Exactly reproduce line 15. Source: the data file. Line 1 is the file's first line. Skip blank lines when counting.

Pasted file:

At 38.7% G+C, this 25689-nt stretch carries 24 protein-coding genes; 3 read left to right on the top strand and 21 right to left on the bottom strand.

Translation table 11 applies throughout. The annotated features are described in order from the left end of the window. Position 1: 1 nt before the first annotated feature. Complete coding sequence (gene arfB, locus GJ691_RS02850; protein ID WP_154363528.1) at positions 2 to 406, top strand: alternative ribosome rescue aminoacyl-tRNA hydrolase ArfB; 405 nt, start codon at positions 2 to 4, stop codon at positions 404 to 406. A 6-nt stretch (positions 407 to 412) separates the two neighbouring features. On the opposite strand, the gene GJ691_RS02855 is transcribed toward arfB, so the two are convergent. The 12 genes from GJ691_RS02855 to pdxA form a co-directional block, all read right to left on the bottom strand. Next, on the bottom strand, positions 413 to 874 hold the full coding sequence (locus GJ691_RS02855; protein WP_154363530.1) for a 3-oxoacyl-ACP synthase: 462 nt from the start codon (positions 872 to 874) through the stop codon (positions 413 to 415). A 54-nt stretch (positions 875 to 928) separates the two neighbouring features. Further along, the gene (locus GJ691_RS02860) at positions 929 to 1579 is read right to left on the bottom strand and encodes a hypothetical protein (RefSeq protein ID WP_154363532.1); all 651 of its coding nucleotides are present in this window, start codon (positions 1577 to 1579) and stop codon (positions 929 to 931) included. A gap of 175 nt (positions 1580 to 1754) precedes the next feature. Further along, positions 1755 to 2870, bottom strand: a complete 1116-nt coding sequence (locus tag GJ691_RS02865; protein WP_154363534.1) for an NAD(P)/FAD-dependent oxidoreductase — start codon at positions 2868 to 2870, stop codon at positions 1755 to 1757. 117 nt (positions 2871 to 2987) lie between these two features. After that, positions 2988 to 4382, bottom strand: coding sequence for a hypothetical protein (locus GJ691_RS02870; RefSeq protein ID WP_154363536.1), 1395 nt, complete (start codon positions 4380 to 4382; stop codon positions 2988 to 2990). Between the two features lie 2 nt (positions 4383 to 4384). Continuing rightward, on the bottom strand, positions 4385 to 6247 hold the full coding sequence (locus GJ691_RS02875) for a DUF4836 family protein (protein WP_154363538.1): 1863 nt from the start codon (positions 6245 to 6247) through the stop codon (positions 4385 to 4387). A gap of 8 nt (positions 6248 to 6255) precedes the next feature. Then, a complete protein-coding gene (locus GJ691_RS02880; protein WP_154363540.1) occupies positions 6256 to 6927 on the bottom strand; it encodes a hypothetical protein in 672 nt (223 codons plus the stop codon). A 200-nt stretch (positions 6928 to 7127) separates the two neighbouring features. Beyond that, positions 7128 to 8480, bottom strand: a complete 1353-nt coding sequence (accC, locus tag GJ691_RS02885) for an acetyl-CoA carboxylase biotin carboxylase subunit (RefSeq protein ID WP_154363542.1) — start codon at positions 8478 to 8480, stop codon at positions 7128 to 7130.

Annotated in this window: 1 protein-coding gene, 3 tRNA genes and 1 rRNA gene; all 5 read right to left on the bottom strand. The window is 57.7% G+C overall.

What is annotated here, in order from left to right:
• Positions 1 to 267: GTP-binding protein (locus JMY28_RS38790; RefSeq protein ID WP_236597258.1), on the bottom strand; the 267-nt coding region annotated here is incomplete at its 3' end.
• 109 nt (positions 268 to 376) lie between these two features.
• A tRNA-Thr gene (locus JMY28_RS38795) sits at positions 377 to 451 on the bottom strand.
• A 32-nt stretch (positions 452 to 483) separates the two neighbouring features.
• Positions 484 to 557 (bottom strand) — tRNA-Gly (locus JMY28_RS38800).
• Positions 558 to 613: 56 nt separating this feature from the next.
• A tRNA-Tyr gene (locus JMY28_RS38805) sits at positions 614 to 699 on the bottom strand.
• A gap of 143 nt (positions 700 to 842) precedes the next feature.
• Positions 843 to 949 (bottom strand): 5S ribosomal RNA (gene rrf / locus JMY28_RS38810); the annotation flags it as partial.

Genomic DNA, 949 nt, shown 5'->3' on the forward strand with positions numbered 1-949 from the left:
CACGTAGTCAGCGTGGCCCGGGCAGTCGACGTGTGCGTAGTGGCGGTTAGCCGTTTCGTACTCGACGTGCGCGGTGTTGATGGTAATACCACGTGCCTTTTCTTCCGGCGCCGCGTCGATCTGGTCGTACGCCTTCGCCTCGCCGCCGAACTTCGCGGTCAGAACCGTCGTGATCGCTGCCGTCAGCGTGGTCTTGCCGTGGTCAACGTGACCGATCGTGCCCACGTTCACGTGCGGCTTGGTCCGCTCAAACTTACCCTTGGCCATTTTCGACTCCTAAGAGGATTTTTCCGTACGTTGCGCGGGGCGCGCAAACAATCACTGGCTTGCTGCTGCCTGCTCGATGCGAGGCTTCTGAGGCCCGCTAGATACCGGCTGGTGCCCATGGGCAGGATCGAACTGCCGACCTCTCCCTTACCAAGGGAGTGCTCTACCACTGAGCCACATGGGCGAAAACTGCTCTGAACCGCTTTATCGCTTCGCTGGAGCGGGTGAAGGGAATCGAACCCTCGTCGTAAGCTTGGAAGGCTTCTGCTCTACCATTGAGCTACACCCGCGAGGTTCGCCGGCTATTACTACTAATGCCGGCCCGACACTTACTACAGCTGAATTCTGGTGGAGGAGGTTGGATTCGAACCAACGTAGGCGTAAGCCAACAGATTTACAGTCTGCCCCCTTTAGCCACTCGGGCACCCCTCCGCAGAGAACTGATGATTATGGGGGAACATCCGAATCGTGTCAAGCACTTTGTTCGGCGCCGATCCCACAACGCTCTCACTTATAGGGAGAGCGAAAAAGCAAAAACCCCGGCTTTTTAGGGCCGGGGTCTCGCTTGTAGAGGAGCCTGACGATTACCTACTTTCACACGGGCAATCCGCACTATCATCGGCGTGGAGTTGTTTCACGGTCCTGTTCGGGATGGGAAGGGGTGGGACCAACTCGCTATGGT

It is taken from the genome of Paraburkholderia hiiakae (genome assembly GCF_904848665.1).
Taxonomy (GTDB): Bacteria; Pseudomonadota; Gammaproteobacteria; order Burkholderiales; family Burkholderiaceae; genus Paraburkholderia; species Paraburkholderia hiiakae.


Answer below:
CACGTAGTCAGCGTGGCCCGGGCAGTCGACGTGTGCGTAGTGGCGGTTAGCCGTTTCGTACTCGACGTGCGCGGTGTTGATGGTAATACCACGTGCCTTTTCTTCCGGCGCCGCGTCGATCTGGTCGTACGCCTTCGCCTCGCCGCCGAACTTCGCGGTCAGAACCGTCGTGATCGCTGCCGTCAGCGTGGTCTTGCCGTGGTCAACGTGACCGATCGTGCCCACGTTCACGTGCGGCTTGGTCCGCTCAAACTTACCCTTGGCCATTTTCGACTCCTAAGAGGATTTTTCCGTACGTTGCGCGGGGCGCGCAAACAATCACTGGCTTGCTGCTGCCTGCTCGATGCGAGGCTTCTGAGGCCCGCTAGATACCGGCTGGTGCCCATGGGCAGGATCGAACTGCCGACCTCTCCCTTACCAAGGGAGTGCTCTACCACTGAGCCACATGGGCGAAAACTGCTCTGAACCGCTTTATCGCTTCGCTGGAGCGGGTGAAGGGAATCGAACCCTCGTCGTAAGCTTGGAAGGCTTCTGCTCTACCATTGAGCTACACCCGCGAGGTTCGCCGGCTATTACTACTAATGCCGGCCCGACACTTACTACAGCTGAATTCTGGTGGAGGAGGTTGGATTCGAACCAACGTAGGCGTAAGCCAACAGATTTACAGTCTGCCCCCTTTAGCCACTCGGGCACCCCTCCGCAGAGAACTGATGATTATGGGGGAACATCCGAATCGTGTCAAGCACTTTGTTCGGCGCCGATCCCACAACGCTCTCACTTATAGGGAGAGCGAAAAAGCAAAAACCCCGGCTTTTTAGGGCCGGGGTCTCGCTTGTAGAGGAGCCTGACGATTACCTACTTTCACACGGGCAATCCGCACTATCATCGGCGTGGAGTTGTTTCACGGTCCTGTTCGGGATGGGAAGGGGTGGGACCAACTCGCTATGGT